Mergers in the voluntary sector
Merger is where two or more organisations formally combine to form one organisation. The term merger has no precise legal definition and is used to cover a number of different processes. Some mergers may also be referred to as takeovers. A variation on merger occurs where a parent organisation governs a group of subsidiaries in a group structure – one organisation may become a holding company for another organisation/s. Group structures combine some of the elements of merger, but the subsidiaries can retain substantial independence.
This section signposts to information, news and examples of mergers in the voluntary and community sector.
Merger - a model of collaborative working
Merger explores the reasons that organisations merge and the different forms that merger can take. Containing good practice guidance this guide covers the decision to merge, the merger process and how organisations can lay the groundwork for the merged organisation. This guide is not a substitute for legal advice but will help you answer the following questions:
- What forms can merger take?
- How do we decide if merger is right for us?
- What should we consider during the merger process?
- How can we lay the groundwork for the merged organisation?
Download Merger model of collaborative working (PDF)
Should you collaborate? Key questions
Should you collaborate? Key questions is a checklist to help organisations decide whether to embark on formal collaborative working or merger. It identifies the key issues which organisations need to consider, giving an idea where problems and complications might lie and enabling them to make informed decisions.
Download Should you collaborate? Key questions (PDF)
Due Diligence Demystified - what it is and how you manage it
This publication gives clear and concise information on due diligence and how to carry it out in the most efficient and cost-effective way. It has been written for small to medium sized voluntary and community organisations to help them understand the due diligence process and what it involves.
It provides a comprehensive checklist of the areas that are typically covered in a due diligence exercise; the documentation required and the main sources of information; and the key questions that need to be asked.
Other sources of support
- Collaborative Working and Mergers: An introduction (CC34) introduces the legal and regulatory aspects of collaborative working, merger and due diligence. 2006
- Checklist for mergers 2009
- Checklist for due diligence 2009
- Read the Charity Commission's Policy Statement on Mergers, Collaborative Working and Due Diligence 2007
- Information about Registering a merger with the Charity Commission 2007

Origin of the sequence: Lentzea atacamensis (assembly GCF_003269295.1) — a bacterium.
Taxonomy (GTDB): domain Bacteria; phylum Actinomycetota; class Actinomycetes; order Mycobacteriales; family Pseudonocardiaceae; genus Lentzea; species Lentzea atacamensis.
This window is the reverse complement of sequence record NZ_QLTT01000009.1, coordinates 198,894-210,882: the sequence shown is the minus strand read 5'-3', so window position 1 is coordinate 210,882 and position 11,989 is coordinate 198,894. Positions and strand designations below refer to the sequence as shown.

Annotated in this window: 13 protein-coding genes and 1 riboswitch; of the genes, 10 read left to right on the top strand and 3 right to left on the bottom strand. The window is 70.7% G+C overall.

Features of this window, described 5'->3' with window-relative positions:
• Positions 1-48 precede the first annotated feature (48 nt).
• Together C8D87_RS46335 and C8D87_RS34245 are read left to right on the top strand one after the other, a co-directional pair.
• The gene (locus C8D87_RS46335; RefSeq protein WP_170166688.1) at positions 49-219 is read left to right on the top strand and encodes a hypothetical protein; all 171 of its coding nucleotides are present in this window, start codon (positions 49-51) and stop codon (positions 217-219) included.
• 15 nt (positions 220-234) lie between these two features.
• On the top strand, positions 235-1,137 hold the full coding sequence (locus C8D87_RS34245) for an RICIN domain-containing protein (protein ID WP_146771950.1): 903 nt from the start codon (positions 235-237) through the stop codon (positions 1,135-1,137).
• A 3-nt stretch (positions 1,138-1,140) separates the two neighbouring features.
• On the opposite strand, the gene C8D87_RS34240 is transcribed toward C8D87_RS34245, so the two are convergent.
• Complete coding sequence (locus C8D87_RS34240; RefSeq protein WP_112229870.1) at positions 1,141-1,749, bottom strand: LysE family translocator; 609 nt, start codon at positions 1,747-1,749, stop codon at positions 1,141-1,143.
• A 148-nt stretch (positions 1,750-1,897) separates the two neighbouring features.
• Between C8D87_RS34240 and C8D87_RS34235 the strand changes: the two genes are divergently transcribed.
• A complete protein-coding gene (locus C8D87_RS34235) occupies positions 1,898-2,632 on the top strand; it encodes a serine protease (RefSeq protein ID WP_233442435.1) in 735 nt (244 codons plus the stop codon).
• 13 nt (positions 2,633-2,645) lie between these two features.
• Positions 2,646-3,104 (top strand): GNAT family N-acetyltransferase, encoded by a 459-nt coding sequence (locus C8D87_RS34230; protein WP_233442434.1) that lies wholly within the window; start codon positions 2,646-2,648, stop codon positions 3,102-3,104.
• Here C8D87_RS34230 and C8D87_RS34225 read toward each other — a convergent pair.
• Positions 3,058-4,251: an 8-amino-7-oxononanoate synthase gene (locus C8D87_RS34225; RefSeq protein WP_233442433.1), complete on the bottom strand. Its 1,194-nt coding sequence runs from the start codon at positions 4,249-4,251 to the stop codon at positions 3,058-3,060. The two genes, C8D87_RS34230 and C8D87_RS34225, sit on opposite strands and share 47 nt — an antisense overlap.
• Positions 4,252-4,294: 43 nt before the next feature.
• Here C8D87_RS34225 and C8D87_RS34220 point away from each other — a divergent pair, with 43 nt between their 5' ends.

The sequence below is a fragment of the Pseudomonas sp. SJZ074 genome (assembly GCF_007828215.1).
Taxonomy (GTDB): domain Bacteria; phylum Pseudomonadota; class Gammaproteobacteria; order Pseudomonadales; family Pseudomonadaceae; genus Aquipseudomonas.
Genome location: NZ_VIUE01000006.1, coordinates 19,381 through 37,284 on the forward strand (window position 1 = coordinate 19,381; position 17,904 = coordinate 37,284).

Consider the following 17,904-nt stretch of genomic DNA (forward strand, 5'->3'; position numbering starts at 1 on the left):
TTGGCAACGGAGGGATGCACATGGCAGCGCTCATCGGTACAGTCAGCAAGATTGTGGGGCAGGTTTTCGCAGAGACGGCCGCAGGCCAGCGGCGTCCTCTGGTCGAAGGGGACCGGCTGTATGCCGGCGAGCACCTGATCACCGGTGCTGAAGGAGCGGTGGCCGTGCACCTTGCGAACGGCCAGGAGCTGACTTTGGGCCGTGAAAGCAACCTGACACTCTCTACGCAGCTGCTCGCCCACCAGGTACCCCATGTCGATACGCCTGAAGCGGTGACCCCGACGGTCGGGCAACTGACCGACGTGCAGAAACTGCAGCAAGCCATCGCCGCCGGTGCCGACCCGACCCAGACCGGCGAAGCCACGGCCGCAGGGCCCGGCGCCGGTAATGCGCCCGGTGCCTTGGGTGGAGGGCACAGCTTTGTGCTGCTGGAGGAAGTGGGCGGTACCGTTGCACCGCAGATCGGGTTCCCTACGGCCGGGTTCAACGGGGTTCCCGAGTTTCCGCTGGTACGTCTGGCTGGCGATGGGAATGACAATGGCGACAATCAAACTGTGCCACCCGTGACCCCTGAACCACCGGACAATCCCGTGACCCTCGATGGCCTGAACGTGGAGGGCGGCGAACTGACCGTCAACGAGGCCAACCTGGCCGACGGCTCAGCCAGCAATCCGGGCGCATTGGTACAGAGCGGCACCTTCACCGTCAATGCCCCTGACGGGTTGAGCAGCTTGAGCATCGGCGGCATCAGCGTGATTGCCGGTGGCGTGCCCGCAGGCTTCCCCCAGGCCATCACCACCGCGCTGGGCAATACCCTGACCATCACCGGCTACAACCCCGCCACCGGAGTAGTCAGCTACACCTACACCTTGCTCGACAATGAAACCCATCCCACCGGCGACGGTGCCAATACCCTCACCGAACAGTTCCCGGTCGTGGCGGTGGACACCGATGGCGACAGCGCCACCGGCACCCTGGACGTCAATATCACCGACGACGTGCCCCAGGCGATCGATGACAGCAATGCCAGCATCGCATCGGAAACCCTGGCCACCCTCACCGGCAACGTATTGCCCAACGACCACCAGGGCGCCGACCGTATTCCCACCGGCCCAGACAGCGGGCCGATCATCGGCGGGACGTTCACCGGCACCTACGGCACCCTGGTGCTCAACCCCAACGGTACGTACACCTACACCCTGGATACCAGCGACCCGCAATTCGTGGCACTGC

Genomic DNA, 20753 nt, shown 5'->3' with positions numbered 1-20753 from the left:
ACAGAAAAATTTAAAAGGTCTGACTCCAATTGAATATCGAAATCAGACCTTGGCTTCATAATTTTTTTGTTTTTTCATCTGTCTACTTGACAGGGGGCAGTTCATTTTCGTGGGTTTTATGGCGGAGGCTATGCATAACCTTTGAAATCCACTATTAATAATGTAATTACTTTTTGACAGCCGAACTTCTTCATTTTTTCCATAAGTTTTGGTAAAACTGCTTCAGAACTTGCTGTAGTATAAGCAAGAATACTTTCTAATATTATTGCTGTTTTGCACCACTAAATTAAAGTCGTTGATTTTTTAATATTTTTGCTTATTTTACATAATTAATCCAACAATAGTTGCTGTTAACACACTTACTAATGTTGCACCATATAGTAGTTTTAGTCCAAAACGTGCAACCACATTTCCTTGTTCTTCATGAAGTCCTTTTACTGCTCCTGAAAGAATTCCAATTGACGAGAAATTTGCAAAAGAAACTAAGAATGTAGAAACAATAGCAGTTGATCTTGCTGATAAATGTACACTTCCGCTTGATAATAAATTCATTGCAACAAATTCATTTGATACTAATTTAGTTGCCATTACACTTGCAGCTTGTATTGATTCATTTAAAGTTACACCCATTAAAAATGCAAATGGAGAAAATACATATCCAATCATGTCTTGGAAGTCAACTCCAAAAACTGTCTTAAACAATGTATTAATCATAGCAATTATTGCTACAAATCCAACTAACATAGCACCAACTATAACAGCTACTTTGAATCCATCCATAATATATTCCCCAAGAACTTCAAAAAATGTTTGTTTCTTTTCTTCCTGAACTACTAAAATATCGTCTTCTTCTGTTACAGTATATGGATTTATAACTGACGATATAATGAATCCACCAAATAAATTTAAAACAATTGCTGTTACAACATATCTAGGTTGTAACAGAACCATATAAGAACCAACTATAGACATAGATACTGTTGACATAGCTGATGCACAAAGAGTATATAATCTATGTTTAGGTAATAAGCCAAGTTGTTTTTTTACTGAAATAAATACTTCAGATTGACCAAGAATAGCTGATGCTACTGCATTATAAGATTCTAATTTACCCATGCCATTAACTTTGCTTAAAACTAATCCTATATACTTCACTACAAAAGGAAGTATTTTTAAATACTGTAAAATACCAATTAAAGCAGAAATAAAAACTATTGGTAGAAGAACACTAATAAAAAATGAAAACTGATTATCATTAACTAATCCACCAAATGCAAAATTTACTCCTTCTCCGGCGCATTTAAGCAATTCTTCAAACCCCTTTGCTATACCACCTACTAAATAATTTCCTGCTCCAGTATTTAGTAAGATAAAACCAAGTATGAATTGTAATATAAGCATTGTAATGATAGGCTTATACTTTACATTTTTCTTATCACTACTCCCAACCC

- Mergers: A guide to literature on mergers for voluntary and community sector organisations is a literature review of available relevant material, commissioned by the London Housing Foundation. 2006
- Mergers made simple (PDF 67KB) guidance from Sayer Vincent for finance professionals. 2008
- Special report - Charity mergers a report written for European Association for Philanthropy and Giving, by Stone King Sewell LLP solicitors. 2008
- The Charity Law Unit at Liverpool University have published two reports on merger:
- Mergers: A Legal Good Practice Guide (PDF 52KB) 2001
- Legal Issues in Charity Mergers (PDF 208KB) 2001
- The Baring Foundation produced Merging Interests (PDF 370KB) 2000
- Mix, Match, Merge? - issues and options for charities considering mergers and other partnerships, from CASS Business School (PDF 4,364KB) 2000
- ACEVO sell Managing Mergers, a practical guide to the management of mergers, based on case studies of CEOs who have led their organisations through the process. 2003
- Jobs Education and Training (JET) Derby The story of how services for disaffected youth were able to continue after a charity lost it's main funding contract.
- Wells Old Almshouses and Llewellyn, Charles and Harper's Almshouse Trust merged in 2004 to become City of Wells Almshouses, driving in part by the difficulty that the trusts faced in finding suitable new trustees.
- Milton House and City Roads were two medium sized London organisations working with drug users. They merged to form The Odyssey Trust in 2002.
- Volunteering England was created in 2004 through the merger of the Consortium on Opportunities for Volunteering, the National Centre for Volunteering and Volunteer Development England.
- When it faced financial difficulties, some of National Newpin's funders were prepared to help its services continue so, after discussion, Family Welfare Association, a large national charity, agreed that it would take over the operation of most of Newpin's services.
Advice and support
- Funding and finance
- Coping with cuts
- Addressing needs
- Managing change
- Planning for the future
- Involving people
- Public Service Delivery
- Governance and leadership
- Compact Advocacy programme
- Campaigning and influencing policy
- Collaborative working
- ICT (information and communication technology)
- Climate change
- People, HR and employment